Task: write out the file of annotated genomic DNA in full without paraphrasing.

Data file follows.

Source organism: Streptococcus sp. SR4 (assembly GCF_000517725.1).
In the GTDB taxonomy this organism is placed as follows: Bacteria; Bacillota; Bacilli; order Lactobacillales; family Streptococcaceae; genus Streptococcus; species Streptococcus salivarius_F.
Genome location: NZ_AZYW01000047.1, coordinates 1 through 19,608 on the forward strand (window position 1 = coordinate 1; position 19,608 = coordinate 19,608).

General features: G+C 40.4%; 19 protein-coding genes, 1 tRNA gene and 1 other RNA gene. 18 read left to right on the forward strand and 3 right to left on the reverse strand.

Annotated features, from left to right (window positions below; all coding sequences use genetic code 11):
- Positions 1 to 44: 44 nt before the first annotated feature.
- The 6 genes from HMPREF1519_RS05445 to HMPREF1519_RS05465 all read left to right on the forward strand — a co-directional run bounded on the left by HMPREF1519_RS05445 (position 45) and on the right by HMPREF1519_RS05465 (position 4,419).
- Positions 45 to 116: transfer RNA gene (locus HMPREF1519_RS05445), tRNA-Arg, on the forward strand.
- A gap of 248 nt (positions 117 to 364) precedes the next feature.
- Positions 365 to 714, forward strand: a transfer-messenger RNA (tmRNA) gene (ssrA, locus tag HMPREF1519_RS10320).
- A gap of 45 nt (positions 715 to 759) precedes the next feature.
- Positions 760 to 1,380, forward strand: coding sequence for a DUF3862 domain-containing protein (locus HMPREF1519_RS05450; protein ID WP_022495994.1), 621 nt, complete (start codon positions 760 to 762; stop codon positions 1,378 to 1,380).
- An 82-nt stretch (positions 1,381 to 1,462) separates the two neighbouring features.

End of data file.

Source organism: Streptococcus sp. SR4 (assembly GCF_000517725.1).
In the GTDB taxonomy this organism is placed as follows: Bacteria; Bacillota; Bacilli; order Lactobacillales; family Streptococcaceae; genus Streptococcus; species Streptococcus salivarius_F.
Genome location: NZ_AZYW01000047.1, coordinates 1 through 19,608 on the forward strand (window position 1 = coordinate 1; position 19,608 = coordinate 19,608).

General features: G+C 40.4%; 19 protein-coding genes, 1 tRNA gene and 1 other RNA gene. 18 read left to right on the forward strand and 3 right to left on the reverse strand.

Annotated features, from left to right (window positions below; all coding sequences use genetic code 11):
- Positions 1 to 44: 44 nt before the first annotated feature.
- The 6 genes from HMPREF1519_RS05445 to HMPREF1519_RS05465 all read left to right on the forward strand — a co-directional run bounded on the left by HMPREF1519_RS05445 (position 45) and on the right by HMPREF1519_RS05465 (position 4,419).
- Positions 45 to 116: transfer RNA gene (locus HMPREF1519_RS05445), tRNA-Arg, on the forward strand.
- A gap of 248 nt (positions 117 to 364) precedes the next feature.
- Positions 365 to 714, forward strand: a transfer-messenger RNA (tmRNA) gene (ssrA, locus tag HMPREF1519_RS10320).
- A gap of 45 nt (positions 715 to 759) precedes the next feature.
- Positions 760 to 1,380, forward strand: coding sequence for a DUF3862 domain-containing protein (locus HMPREF1519_RS05450; protein ID WP_022495994.1), 621 nt, complete (start codon positions 760 to 762; stop codon positions 1,378 to 1,380).
- An 82-nt stretch (positions 1,381 to 1,462) separates the two neighbouring features.